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Children and Financials
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RDF Offline
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Post: #1
Children and Financials
This is a topic that I have given a lot of thought to over the past several years, particularly recently. Certainly many other members have as well, particularly those who are planning to have multiple (2-4) children that they will raise in Western countries. I've seen this discussion pop up as an ancillary topic in multiple other threads, yet from a search I wasn't able to find a dedicated thread.

Here is the broad question that I am pondering: Is it prudent to delay having children until reaching a certain monetary benchmark (whether a specific $ in savings, or an income of $x/year)? If so, what is the appropriate number, and if not, why, and what are ways to alleviate the financial burden?

Obviously this answer will depend on each person's age, country of residence, whether your wife works or not, how many children you want to have, etc. So any detailed answer should probably clarify these details. As for myself, I'm in my late 20s, live in a large city in the US, don't necessarily want my wife to work in the future (though this is open to question... see below).

To get the discussion rolling, here are a few aspects and questions that one should consider:

--- Children are expensive. The specific number is open to debate but I've seen estimates of cost of one child ranging from $200k to $500k+, excluding college. There's a lot of items included in this, though a few of them account for a disproportionate amount of the variability.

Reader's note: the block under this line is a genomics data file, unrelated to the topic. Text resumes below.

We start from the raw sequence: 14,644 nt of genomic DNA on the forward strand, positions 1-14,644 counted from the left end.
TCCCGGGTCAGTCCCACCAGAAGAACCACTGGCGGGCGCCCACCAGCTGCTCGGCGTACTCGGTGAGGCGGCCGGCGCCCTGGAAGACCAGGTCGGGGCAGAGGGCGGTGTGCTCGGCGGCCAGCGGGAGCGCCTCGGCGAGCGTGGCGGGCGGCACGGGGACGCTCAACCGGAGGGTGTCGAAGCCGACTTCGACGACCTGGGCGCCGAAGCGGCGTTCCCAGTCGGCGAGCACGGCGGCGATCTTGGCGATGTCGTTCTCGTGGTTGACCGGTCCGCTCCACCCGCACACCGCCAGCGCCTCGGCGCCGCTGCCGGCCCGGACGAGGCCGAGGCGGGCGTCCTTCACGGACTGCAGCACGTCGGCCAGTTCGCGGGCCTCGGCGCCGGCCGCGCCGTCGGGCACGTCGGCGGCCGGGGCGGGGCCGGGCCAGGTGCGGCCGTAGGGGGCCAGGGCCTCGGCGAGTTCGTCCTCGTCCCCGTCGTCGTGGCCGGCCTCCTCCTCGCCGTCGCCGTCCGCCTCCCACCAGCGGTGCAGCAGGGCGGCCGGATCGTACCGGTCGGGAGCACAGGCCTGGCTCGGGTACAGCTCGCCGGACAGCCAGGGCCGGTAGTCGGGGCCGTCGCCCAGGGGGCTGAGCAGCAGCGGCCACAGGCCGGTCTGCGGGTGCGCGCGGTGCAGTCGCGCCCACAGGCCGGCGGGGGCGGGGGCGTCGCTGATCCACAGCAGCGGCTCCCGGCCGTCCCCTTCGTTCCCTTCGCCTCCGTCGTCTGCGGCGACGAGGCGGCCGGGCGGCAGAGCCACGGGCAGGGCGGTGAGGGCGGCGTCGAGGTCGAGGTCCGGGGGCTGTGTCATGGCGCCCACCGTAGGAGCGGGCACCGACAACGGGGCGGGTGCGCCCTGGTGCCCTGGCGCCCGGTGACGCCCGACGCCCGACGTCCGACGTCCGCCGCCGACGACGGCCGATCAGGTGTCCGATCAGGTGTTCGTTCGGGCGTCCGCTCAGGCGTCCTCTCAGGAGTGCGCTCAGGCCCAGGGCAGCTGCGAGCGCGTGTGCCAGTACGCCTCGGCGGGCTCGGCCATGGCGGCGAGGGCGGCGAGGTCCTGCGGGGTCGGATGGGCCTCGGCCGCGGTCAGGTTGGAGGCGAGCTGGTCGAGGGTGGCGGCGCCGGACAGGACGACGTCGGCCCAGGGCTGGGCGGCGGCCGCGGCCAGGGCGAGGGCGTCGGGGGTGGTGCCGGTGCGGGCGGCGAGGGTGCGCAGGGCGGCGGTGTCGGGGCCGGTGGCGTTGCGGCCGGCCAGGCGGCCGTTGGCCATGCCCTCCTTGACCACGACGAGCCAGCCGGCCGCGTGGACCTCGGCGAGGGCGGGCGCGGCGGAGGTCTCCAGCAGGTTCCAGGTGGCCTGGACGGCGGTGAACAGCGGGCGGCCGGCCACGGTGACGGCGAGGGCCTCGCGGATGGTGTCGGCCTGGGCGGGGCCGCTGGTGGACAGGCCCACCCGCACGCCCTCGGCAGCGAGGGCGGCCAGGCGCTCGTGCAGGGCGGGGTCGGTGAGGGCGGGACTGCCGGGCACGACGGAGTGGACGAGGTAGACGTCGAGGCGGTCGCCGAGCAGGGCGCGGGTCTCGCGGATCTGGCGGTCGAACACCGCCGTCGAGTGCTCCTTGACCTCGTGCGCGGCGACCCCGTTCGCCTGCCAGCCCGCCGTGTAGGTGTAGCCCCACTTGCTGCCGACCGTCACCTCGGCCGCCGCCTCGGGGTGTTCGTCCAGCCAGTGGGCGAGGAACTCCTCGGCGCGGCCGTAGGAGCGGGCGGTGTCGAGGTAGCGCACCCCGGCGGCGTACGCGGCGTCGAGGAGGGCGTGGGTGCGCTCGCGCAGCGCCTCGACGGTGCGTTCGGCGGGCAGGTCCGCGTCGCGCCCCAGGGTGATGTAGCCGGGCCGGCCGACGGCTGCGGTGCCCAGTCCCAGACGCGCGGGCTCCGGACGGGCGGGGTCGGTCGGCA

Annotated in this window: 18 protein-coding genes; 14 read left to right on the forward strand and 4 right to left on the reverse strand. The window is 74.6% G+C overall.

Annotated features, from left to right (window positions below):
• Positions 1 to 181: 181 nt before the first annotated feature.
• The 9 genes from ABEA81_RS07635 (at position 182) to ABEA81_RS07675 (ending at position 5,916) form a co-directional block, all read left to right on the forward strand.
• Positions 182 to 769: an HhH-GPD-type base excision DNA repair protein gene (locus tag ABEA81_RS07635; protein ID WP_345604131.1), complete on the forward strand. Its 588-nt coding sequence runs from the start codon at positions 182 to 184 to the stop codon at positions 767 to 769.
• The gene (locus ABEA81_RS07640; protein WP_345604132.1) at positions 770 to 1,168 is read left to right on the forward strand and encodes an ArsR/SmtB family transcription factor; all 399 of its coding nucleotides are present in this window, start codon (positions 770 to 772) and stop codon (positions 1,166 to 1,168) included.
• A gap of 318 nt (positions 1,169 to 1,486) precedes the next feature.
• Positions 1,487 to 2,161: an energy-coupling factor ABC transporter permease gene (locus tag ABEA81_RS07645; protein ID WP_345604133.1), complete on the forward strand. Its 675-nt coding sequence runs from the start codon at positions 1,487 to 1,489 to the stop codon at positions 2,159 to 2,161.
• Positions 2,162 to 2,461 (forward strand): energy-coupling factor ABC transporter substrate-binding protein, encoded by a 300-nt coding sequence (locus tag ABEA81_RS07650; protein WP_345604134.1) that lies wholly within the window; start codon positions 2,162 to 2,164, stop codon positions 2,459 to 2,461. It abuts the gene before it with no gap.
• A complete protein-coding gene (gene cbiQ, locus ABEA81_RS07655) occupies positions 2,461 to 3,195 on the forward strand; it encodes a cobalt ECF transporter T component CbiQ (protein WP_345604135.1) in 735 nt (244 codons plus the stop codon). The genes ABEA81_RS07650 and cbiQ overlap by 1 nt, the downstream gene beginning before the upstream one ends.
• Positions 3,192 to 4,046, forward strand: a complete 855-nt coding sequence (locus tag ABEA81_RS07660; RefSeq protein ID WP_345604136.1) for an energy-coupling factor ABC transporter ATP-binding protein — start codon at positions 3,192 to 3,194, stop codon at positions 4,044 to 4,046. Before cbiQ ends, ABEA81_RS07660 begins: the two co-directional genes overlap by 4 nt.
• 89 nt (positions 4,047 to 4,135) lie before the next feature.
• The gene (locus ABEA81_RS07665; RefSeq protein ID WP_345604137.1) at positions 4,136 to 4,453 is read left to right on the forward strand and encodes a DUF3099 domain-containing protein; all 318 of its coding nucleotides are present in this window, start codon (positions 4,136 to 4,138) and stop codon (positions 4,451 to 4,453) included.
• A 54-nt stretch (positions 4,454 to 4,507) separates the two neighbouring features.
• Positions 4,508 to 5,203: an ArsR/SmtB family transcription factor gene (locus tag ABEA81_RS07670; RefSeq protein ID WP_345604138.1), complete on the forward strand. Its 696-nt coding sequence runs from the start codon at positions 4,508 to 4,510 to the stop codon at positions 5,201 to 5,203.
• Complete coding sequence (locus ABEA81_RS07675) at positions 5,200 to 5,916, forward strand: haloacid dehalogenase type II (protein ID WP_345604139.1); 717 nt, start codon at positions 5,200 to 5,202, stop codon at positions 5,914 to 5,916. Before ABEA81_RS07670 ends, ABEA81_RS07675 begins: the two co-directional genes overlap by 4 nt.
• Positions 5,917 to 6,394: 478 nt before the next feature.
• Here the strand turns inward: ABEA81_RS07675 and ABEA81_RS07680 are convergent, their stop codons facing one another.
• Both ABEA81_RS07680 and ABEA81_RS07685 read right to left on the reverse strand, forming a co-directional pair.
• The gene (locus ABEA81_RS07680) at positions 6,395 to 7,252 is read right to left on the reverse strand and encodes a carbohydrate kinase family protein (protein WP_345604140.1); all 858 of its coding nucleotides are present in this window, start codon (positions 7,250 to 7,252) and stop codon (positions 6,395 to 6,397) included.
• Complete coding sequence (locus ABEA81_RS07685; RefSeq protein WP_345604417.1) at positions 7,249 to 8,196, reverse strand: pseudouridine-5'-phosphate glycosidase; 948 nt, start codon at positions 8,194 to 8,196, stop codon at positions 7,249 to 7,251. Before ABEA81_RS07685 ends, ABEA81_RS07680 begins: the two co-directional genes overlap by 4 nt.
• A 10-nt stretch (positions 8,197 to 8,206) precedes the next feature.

1) Schooling - This is the biggest variable in my view. On one hand, schooling can obviously be essentially free (public school). On the other, public schools in most major cities are terrible, and private schools typically cost $10-20k/year for grades K-5 and $25k+ for grades 6-12. For 3 kids, that's $800,000 total, a borderline intolerable number. The "easy" solution is to live in a suburban neighborhood with good public schools, though that will most likely come with either a long commute or a sacrifice in income.

2) Housing - If you're planning to have several kids, you're probably going to need a much bigger place than what you have now. If your parents or her parents make you a downpayment or you've already bought/inherited a house, congratulations, you have no need to worry. If not, however, this is something that will become important. How big of a house is needed? Are you comfortable with your children sharing rooms past ~ 10y/o or so? What % of your income should go towards housing when you have a family compared to when you are single?

3) Childcare (ages 0-5) - This might actually be the most important variable, since you will have to face it almost immediately after having kid #1. Competent child care for young kids is pretty damn expensive, and is obviously necessary if both parents are working. I've heard of numbers ~$10k/year per kid. This can be largely alleviated if wife doesn't work, though at times you'll surely need a small break.